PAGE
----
Patrick Anthony Bergquist, 35, director of children, youth and family ministries at St. Bartholomew’s Episcopal Church in Manhattan, and Dr. J. Patrick Hornbeck II, 33, chairman of the theology department and associate professor of medieval and reformation history at Catholic, Fordham University in the Bronx, got married last week.
I don’t doubt the two men love each other. I do doubt that Fordham will preserve its Catholic identity as forthrightly as Mr. Bergquist and Dr. Hornbeck publicly identify as “gay” marrieds. They are proud of their identity. Many Catholic leaders are conflicted. So, how do Catholic institutions retain their Catholic identity if those who represent them and are employed by them publicly defy the clear teaching of the Church? But that is for later.
Right now, we see Mr. Bergquist and Dr. Hornbeck trying to fulfill their human needs for intimacy, love and stability. In his coming-out memoir, gay journalist Jonathan Rauch describes growing up scared. He found no safe place, no home for him in the world because of his unwanted, illicit desires. He imagined no place where he could express the love he felt or feel that love reciprocated. When he was finally named “husband,” he felt relieved, as though he had just received notice of a negative biopsy: “You’re not sick or twisted or crazy; you’re just hindered from giving and receiving love, and now the hindrance is removed.”
Wesley Hill, favoring homosexual marriage, writes in First Things that America and Jonathan “have found, at last, a name for his soul. It is not ‘monster’ or ‘eunuch’ or ‘pervert’ or the anemic moniker ‘friend’ or ‘partner’ or the clinical ‘disordered’ or ‘homosexual.’ He has found a name for his soul. It is: ‘husband.’”
Such testimony rightly enkindles in us sympathy for the years of pain and confusion Jonathan endured. Nevertheless, the Michigan bishops in their vast pastoral experience have encountered lovers like Jonathan. Yet they still clearly reject the notion that gender is insignificant for marriage. Love may have no gender, but marriage does.
Let’s set aside “gay” marriage and look at the soul Jonathan opened to us. In “husband” he found his identity, his soul. I’m not “gay.” And I’ve spent too much time pastorally counseling homosexuals to think “gay” and “straight” sexuality are necessarily the same thing with just differently gendered objects of desire. So I don’t even claim to know how he loves his partner. But, I too, am “husband” and find security in being so. On this point, I feel kinship with Jonathan.
Unlike Jonathan, however, I have never staked my soul on that designation. My soul and identity precede my marriage to Sally. I love her, and my life has been enriched incalculably by her. Without her, though, I was not and am not a deficient soul. If she predeceases me, I will have lost a lover who interpenetrates my thoughts and feelings in ways that no mere friendship ever could. The loss would be staggering. But I will not be soulless or without a robust self or identity. Her unique contribution to my life has strengthened, not created, the soul that existed before.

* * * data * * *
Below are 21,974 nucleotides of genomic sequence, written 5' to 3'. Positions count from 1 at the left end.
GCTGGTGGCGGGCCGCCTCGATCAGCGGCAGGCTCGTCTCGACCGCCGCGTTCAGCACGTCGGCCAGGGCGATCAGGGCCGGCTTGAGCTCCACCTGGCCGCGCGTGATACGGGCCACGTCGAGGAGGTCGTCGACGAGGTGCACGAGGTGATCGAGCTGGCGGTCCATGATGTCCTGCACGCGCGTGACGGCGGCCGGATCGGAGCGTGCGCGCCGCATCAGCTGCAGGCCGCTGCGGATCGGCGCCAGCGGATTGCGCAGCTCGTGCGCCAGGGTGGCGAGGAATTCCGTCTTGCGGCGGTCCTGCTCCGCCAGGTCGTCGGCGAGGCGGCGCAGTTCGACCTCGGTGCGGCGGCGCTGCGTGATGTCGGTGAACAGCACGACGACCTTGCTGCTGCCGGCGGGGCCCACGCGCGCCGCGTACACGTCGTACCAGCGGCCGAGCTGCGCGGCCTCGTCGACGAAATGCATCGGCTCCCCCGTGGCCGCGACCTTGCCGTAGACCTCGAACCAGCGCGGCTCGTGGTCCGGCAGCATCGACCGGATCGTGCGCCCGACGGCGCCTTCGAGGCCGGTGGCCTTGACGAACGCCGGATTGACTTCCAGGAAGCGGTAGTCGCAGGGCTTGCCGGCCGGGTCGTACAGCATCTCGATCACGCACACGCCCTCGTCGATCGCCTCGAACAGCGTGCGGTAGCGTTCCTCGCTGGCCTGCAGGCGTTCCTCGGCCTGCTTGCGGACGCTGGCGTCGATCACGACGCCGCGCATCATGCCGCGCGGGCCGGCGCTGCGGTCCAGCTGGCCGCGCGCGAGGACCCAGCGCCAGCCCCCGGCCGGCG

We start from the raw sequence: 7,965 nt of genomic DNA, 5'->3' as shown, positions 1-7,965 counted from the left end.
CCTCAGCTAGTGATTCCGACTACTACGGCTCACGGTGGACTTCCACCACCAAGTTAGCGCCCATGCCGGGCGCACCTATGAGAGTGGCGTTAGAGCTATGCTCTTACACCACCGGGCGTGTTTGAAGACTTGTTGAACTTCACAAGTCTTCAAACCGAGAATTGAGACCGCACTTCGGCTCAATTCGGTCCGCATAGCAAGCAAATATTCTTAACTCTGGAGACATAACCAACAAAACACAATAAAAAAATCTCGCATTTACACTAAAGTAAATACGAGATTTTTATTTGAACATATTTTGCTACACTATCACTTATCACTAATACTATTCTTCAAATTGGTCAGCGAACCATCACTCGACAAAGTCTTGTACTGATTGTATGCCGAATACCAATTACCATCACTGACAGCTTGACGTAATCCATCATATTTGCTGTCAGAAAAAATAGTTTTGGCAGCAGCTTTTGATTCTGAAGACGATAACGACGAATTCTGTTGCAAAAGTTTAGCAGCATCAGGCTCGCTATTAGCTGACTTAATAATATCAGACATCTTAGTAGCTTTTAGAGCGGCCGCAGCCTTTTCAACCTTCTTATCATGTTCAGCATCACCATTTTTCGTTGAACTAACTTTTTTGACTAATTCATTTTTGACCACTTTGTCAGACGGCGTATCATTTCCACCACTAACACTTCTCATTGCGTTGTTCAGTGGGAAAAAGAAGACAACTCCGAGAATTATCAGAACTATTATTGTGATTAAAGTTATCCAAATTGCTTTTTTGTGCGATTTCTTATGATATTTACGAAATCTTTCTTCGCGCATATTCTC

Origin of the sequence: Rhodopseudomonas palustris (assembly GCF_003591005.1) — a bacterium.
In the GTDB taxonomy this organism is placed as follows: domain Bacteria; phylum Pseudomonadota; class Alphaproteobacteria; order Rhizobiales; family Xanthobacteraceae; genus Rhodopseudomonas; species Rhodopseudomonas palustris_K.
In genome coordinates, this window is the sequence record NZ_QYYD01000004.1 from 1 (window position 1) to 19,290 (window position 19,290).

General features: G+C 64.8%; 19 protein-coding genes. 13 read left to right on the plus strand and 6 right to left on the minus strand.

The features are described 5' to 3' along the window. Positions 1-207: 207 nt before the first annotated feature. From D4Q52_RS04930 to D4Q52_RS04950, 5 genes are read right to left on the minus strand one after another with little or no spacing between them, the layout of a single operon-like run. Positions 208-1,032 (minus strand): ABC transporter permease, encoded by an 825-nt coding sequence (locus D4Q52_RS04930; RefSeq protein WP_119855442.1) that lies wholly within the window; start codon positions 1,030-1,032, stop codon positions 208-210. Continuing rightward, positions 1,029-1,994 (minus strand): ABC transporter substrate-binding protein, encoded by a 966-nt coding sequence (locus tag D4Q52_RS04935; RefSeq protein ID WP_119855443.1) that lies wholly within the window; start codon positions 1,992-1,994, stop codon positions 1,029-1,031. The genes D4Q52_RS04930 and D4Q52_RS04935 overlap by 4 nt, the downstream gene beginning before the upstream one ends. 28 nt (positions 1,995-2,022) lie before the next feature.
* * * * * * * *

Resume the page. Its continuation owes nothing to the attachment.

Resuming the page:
I fear Jonathan will not find in marriage the redemption of his soul. He will not fill that God-shaped vacuum in his heart through human marriage. Only one key fits that lock, and it is held by no mere man. Veteran husbands know the danger of thinking our wives are the solutions to our spiritual problems. Too frequently, we have burdened our wives by clinging to them as God-surrogates. When Sally sits in place of the Divine Helper of Psalm 41, absurdity results.
Sally “is my refuge and strength, an ever-present help in trouble.
Therefore, I will not fear, though the earth give way
and the mountains fall into the heart of the sea…
Nations are in uproar, kingdoms fall; She lifts her voice, the earth melts.
The Wife Almighty is with us; the Woman of Kresta is our fortress.
She says, “Be still, and know that I am Sally;
I will be exalted among the nations,
I will be exalted in the earth….
”Hush…The Wife Almighty is with us;
the Woman of Kresta is our fortress.
Sally can’t do for me what God needs to do. Our focus on the family can become an idolatry of the family. If we falsely prioritize our family to become “the One in whom we live, move and have our being,” this is not good.
Only in the encounter with Jesus do we meet the divine spouse: Jesus, the lover of our souls. Knowing him relativizes all human relationships. Love father, mother, sister, brother, husband, wife more than him and lose both him and our souls. For Jonathan, as for all of us, Christ stands ready to give us something infinitely superior than the name of “husband” or “wife.” He invites us to become partakers of the divine nature. Then, Christ becomes our ultimate “husband” and to him, we all play “bride.”
For Jonathan and others to make the radical break with sin that true discipleship demands, they must find a safe place rich in fraternal support and where words mean something. They rightly resist voices that obfuscate and temporize about things that count for eternity. Those leaders, who by neglect, cowardice or unbelief, obscure the clarity and authority of Christ’s call to repent and believe the Gospel, do damage to the faith prospects of all seekers.
When teachers sound an uncertain trumpet, they undermine the plausibility of the faith. Many priests and bishops failed to champion or even teach Humanae Vitae when Pope Paul VI promulgated it in 1968. They lapsed into an easy, “let your conscience be your guide” and failed to help adult Catholics form their consciences. At the present moment, I fear some leaders will say, “let your ‘love’ be your guide,” and fail to define love as Jesus explains and incarnates in the New Testament. Truth is never opposed to love. If we love Jonathan or anyone who seeks love, we owe them the truth. If we don’t believe that the Church’s teaching is true, we have no business leading.